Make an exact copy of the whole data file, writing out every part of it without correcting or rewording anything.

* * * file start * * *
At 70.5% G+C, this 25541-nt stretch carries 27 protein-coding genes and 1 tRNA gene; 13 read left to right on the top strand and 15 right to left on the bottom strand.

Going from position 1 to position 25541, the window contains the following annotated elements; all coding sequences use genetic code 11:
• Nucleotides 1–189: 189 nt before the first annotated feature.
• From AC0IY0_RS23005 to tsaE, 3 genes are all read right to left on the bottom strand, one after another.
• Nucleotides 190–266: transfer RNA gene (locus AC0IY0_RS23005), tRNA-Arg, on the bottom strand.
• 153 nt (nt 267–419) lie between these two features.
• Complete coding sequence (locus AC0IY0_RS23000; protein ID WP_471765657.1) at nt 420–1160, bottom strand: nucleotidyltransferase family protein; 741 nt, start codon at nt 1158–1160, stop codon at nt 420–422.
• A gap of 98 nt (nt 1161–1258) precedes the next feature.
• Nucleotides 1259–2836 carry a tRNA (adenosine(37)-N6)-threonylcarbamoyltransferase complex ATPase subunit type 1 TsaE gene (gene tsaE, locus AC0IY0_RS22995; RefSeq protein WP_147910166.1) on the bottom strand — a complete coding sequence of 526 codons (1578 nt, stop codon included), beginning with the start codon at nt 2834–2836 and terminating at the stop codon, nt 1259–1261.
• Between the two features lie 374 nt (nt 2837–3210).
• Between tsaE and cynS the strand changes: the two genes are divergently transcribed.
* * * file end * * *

At 70.5% G+C, this 25541-nt stretch carries 27 protein-coding genes and 1 tRNA gene; 13 read left to right on the top strand and 15 right to left on the bottom strand.

Going from position 1 to position 25541, the window contains the following annotated elements; all coding sequences use genetic code 11:
• Nucleotides 1–189: 189 nt before the first annotated feature.
• From AC0IY0_RS23005 to tsaE, 3 genes are all read right to left on the bottom strand, one after another.
• Nucleotides 190–266: transfer RNA gene (locus AC0IY0_RS23005), tRNA-Arg, on the bottom strand.
• 153 nt (nt 267–419) lie between these two features.
• Complete coding sequence (locus AC0IY0_RS23000; protein ID WP_471765657.1) at nt 420–1160, bottom strand: nucleotidyltransferase family protein; 741 nt, start codon at nt 1158–1160, stop codon at nt 420–422.
• A gap of 98 nt (nt 1161–1258) precedes the next feature.
• Nucleotides 1259–2836 carry a tRNA (adenosine(37)-N6)-threonylcarbamoyltransferase complex ATPase subunit type 1 TsaE gene (gene tsaE, locus AC0IY0_RS22995; RefSeq protein WP_147910166.1) on the bottom strand — a complete coding sequence of 526 codons (1578 nt, stop codon included), beginning with the start codon at nt 2834–2836 and terminating at the stop codon, nt 1259–1261.
• Between the two features lie 374 nt (nt 2837–3210).
• Between tsaE and cynS the strand changes: the two genes are divergently transcribed.